We love WordPress — unabashedly! We design and develop in this ever-evolving and maturing application on a regular basis.  It has come SO far over the past decade and, in the remarkable vein of GPL and open-source application development everywhere, there is an enormous community of users, developers and advocates out there that provide encouragement and support.

What’s the best part about WordPress?  Its accessibility.  Hands down.  It’s user friendly and simple where it should be and with the release of the 3.x architecture, it has actually taken leaps forward towards becoming a Content Management System (our designers and developers here will attest to this, somewhat begrudgingly, as it removes some of the ease-of-use of a blog {think auto-menu items with some of the new features}).

What’s the worst part about WordPress?  Left alone and without an initial security detail and on-going regular maintenance, it’s as vulnerable as any open source, widely used application (think Zen Cart).  In fact, one of the clear downsides to using open source solutions is that, well, everyone else can (and does), too.  And this means along the infiltration spectrum, anyone from your backyard script kiddie to a hired spam minion, can and does find holes to make your life difficult.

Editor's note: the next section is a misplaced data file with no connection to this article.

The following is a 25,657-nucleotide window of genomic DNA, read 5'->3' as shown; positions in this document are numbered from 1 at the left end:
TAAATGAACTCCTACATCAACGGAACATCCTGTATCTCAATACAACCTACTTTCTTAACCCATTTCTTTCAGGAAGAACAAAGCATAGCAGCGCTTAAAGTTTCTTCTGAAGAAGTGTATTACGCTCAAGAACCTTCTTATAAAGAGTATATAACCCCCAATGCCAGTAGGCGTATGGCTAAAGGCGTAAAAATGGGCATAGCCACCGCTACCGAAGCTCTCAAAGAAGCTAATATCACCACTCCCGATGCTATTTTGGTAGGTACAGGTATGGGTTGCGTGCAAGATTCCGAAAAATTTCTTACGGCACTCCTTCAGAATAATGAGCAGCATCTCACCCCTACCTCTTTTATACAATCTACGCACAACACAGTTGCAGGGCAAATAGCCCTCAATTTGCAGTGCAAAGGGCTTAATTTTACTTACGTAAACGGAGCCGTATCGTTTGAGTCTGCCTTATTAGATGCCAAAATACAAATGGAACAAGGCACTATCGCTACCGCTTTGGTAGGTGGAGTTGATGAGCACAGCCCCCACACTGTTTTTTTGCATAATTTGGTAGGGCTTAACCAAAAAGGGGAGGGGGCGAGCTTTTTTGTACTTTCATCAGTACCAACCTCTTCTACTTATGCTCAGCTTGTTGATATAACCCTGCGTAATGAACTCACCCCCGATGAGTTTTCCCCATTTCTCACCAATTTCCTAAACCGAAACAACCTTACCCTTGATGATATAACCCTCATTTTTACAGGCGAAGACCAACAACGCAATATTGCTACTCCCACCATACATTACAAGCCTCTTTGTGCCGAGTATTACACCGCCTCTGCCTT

So why take the risk, you ask?  Because WP is an elegant solution, even for average ecommerce.  Yes, that’s right, ecommerce.  And the risk is minimal if you perform a couple of tech-common sense (and some not so much) tasks upon setting up your WP installation and then as you maintain it.

WordPress has released a security 101 document that provides decent security practices that all WordPress administrators should consider following.  The most important of these (and the most important lesson for everyone who logs in to any website) is securing your password.  There are zillions of articles about this very topic on the web (just google ‘password vulnerabilities’) and yet occasionally I am still surprised at the simple passwords that folks use. 🙂

Changing your password every 6 months?  Some techs will suggest this and it’s a good idea to change your very important passwords from time to time, however the best policy is to come up with a random and very difficult-to-guess password from the get go.

Happy WordPressing!